Second on AICC’s strategy is to petition the FCC to extend the AMPS requirement to 2010. Fiore says AICC is monitoring the FCC comment process and plans to file a petition for extension of the AMPS sunset clause no later than September 2006. Part of this strategy involves garnering the support of public safety officials by showing them and the FCC that public safety could be at great risk if the industry isn’t given enough time to switch out old AMPS equipment and adopt new technology.
“This is a matter of public safety,” adds Fiore. “If we don’t give alarm companies enough time to switch out the old AMPS equipment, we’ll have upwards of one million homes and businesses without a backup path for fire alarm or security protection.”
While AICC’s actions to delay the sunset date are worthwhile, the conventional wisdom is that a delay of any sort is highly unlikely. In fact, the FCC already rejected an argument of public safety being at risk when OnStar made it in 2002. As such, technology development and replacement is the thrust of AICC’s third strategy, which is to work with alarm radio manufacturers to develop replacement units as soon as possible.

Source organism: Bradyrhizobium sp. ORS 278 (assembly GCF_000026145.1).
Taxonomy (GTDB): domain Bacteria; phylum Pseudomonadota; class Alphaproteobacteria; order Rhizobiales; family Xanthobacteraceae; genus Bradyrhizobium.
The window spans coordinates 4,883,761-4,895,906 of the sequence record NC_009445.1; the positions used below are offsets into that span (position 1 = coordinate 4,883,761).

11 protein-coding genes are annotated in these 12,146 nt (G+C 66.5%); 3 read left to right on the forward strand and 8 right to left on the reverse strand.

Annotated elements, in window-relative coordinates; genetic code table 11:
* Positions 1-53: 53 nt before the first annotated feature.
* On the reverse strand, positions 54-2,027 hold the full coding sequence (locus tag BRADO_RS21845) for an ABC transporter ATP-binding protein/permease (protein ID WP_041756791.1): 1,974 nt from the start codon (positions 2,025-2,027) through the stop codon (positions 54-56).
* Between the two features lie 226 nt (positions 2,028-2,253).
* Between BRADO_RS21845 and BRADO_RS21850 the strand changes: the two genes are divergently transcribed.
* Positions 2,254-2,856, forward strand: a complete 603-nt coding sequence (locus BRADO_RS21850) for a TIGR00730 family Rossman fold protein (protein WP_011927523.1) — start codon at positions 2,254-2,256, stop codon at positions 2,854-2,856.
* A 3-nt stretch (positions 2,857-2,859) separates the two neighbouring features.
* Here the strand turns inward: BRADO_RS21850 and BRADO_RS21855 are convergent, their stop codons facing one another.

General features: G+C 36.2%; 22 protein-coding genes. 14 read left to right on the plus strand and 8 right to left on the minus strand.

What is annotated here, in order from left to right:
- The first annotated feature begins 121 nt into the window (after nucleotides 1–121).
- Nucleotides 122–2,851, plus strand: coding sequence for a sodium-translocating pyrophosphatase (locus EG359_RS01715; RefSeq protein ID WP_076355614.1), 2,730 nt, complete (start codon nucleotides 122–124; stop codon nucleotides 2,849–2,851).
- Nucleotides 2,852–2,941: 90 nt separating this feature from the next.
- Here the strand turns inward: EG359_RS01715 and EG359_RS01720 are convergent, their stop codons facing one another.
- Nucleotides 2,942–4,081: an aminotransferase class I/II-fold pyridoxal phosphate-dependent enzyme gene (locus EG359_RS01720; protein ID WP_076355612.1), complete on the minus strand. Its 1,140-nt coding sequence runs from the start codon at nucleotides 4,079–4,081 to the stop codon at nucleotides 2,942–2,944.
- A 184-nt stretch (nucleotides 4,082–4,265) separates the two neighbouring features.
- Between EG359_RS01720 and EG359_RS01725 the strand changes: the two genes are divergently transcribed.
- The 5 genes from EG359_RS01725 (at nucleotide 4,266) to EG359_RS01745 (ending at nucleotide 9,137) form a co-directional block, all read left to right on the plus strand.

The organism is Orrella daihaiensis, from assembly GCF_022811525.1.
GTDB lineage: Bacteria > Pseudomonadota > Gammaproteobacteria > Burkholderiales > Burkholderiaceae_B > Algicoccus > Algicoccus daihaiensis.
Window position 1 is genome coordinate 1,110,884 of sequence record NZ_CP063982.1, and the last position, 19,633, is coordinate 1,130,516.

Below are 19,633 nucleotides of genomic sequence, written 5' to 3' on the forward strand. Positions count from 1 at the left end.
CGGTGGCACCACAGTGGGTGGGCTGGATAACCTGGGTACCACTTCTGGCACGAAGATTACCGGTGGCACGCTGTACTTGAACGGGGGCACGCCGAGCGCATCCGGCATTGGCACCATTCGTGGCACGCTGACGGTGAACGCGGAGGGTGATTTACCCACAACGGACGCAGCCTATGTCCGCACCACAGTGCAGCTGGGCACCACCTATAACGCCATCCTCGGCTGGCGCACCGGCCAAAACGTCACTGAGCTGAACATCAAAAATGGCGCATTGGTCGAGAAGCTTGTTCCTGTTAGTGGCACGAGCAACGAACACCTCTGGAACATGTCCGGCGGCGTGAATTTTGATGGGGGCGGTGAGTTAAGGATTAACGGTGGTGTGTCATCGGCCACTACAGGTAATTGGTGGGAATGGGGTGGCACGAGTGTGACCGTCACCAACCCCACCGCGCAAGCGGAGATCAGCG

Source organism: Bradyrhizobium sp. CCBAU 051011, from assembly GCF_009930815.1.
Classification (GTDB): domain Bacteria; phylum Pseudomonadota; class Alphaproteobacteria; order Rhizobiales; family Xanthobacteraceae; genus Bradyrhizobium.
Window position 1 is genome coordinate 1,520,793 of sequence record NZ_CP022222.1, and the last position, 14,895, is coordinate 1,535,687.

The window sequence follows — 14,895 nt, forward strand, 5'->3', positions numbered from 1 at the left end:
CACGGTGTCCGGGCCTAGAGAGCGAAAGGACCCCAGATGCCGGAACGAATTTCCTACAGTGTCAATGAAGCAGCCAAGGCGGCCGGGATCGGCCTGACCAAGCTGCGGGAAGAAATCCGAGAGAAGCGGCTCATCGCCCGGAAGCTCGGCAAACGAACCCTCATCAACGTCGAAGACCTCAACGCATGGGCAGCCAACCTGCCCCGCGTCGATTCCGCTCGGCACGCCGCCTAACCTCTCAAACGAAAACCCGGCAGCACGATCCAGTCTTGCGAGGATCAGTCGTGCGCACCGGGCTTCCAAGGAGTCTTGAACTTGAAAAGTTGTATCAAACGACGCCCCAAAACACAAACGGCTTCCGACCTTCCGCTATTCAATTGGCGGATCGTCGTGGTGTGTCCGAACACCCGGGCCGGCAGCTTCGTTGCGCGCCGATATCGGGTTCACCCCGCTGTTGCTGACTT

“The loss of AMPS won’t affect tri-mode phones,” says Fiore. “But all those wall-mounted alarm radios units don’t come with the same option. They must be replaced.” Given that there are less than 18 months remaining before Feb. 18, 2008, and the large number of units that need replacing, security and alarm companies need to immediately begin the work of changing out AMPS-dependent equipment on their systems.